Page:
Hello my lovelies!
Welcome to this week’s Weekend Coffee Share. How are you?
If we were having coffee today, we’d sit and enjoy the lovely sunshine out on the patio. It is a glorious day, and I’ve got sore muscles from a lot of walking and driving, so I fancy a day at home.
If we were having coffee, I’d tell you that I had a blast this week! My best friend Véronique and her husband Dave came to visit me on their delayed honeymoon and stayed with me from Saturday until yesterday.
Their flight was delayed getting into Düsseldorf, but we still had enough time to head out to Schloss Burg in my hometown Solingen for the vista and to Café Kalkum for a traditional Bergische Kaffeetafel. A Bergische Kaffeetafel consists of fresh waffles, rice pudding, hot cherries, various breads, cheeses, jam, quark, Burg pretzels and biscotti, and coffee served from a zinc urn called Dröppelminna. After a somewhat rushed meal, I then took them to the North of my city, and we had a cool drink sitting on the Old Market Square in Solingen Gräfrath while watching the sun go down.
On Sunday, after my dad treated us to brunch in town, we headed south along the river Rhine to the border between North-Rhine Westphalia and Rhineland Palatinate. We went to Königswinter and took the train up the Drachenfels, one of the summits of the Siebengebirge (Seven Hills). As it was a lovely day, we could see for miles along the river, all the way to Cologne and beyond in the North. The Drachenfels is one of those locations that really could have been marked “Here Be Dragons” on ancient maps. From the ruin of a fortress at the very top, we took the train back down to the middle station and had a look around Schloss Drachenburg, a residential castle and now event location from the 19th century. Back in the valley, we decided to drive ino Germany’s former capital Bonn for dinner. We parked near the town hall, strolled around the impressive palais that houses the University of Bonn, strolled past Beethoven’s House and then I took them to my favourite brewery: Brauhaus Bönnsch. Luckily, everything was within easy walking distance. At the Brauhaus they sell a beer called Bönnsch, which is brewed on the premises. Naturally I got them to try it before heading home.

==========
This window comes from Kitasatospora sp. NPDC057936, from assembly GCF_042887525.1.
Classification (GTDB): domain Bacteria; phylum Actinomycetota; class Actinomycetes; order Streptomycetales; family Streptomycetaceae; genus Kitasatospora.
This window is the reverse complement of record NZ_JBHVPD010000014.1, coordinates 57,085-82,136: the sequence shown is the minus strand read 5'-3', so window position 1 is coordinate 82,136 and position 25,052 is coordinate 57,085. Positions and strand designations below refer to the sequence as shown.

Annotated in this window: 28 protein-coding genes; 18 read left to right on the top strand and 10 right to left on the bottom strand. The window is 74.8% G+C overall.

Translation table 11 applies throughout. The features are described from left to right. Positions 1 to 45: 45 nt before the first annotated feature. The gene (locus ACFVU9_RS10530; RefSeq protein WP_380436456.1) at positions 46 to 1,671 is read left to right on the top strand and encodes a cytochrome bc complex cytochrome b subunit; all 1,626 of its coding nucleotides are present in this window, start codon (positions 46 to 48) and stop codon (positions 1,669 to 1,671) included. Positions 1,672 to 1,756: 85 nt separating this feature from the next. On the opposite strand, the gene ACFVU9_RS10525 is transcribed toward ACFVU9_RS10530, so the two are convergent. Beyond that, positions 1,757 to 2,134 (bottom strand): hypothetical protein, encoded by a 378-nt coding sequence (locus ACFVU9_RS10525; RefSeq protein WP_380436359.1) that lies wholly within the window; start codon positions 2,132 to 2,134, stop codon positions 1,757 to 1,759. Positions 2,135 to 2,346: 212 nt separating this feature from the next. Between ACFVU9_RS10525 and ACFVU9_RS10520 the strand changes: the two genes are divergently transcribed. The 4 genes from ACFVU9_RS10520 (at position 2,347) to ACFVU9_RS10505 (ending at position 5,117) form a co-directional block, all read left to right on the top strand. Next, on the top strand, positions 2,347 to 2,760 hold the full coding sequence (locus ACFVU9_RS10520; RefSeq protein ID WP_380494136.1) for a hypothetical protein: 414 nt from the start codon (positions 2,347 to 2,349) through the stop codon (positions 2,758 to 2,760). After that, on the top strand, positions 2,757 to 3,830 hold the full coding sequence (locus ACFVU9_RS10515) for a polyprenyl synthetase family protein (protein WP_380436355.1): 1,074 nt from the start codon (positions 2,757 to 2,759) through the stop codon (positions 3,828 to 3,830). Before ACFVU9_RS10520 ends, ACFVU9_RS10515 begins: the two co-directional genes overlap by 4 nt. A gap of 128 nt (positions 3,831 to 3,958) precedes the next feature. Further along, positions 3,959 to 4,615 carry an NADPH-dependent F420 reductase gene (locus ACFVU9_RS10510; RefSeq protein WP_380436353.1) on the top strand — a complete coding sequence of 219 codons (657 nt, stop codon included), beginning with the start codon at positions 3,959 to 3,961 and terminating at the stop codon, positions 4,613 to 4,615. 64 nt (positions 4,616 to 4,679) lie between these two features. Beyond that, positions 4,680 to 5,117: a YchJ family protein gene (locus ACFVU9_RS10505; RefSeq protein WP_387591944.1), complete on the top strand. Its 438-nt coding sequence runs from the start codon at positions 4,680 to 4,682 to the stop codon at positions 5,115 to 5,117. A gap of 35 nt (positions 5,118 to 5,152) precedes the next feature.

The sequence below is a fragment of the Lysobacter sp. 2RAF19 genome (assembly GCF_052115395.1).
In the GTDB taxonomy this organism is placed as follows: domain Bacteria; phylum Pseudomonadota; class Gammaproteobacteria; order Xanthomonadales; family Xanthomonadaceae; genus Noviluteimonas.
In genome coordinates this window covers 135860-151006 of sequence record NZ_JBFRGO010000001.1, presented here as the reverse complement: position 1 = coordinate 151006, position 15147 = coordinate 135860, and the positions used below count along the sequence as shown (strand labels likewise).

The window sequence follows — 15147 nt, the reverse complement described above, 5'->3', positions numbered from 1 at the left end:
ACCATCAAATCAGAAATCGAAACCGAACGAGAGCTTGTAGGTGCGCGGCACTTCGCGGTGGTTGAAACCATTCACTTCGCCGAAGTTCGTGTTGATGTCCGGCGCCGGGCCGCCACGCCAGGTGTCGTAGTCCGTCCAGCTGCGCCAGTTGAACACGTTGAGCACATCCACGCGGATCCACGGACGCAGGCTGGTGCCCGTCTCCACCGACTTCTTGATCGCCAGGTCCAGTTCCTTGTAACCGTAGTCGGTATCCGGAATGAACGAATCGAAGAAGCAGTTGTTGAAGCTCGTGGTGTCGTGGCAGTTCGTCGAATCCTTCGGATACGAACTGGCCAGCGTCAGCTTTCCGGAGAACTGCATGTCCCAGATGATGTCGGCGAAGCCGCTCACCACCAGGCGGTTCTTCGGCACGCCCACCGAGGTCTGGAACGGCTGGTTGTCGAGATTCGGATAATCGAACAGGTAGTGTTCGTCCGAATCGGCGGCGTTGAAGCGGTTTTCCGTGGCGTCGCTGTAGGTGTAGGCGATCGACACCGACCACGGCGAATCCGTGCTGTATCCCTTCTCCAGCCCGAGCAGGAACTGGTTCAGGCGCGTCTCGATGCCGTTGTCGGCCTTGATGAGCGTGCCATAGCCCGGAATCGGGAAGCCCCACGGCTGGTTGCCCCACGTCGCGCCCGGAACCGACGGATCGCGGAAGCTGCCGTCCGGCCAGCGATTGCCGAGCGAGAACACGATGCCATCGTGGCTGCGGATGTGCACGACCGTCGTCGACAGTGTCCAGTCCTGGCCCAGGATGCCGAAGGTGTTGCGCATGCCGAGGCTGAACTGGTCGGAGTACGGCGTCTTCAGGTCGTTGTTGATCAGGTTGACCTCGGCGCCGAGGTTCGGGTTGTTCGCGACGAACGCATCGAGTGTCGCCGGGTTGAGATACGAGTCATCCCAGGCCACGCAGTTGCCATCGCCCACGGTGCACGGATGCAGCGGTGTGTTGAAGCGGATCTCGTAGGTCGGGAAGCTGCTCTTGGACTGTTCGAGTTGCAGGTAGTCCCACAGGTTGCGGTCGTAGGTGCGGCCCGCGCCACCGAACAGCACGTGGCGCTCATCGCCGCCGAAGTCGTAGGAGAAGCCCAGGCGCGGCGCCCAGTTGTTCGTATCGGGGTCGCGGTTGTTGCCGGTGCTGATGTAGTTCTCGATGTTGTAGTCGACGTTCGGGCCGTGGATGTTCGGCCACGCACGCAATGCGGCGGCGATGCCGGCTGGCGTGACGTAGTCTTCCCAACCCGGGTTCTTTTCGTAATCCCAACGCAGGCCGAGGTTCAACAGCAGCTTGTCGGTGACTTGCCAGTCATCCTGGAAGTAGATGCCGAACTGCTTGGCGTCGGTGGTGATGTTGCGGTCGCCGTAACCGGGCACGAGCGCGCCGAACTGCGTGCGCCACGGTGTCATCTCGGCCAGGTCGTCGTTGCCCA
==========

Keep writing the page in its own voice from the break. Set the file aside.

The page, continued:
If we were having coffee, I’d tell you about Köln. On Monday, we took the train into Cologne (Köln in German). We ventured into Cologne Cathedral, but did not stay long as a service was about to commence and so made our way to the river. We decided to have lunch before exploring the city, so we dropped into Papa Joe’s at Alter Markt, one of my favourite pubs in Cologne and a jazz pub to boot. Then we strolled around and along the Rhine to the chocolate museum and back, and then headed into the town proper. After a bit of shopping on Schildergasse, we had a coffee and cake and then met up for a cold drink with my friend Bernadette who was on her way home and came past us. After some more shopping – especially at Mayersche Bookstore where I went a bit crazy redeeming a voucher and bought Extremely Loud & Incredibly Close by Jonathan Safran Foer, Americanah by Chimamanda Ngozi Adichie, Good Omens by Neil Gaiman & Terry Pratchett and Holy Cow by David Duchovny – we made our way back towards the cathedral and the Brauhaus Früh. The local beer in Cologne is called Kölsch, and Früh is one of the Kölsch varieties – and happens to be my favourite beer. Hence the train to Cologne and no driving. Unfortunately, it started raining as soon as we’d secured the last free table outside. We still managed to get three rounds in before the rain drove everyone under cover or inside and the waiter came to collect.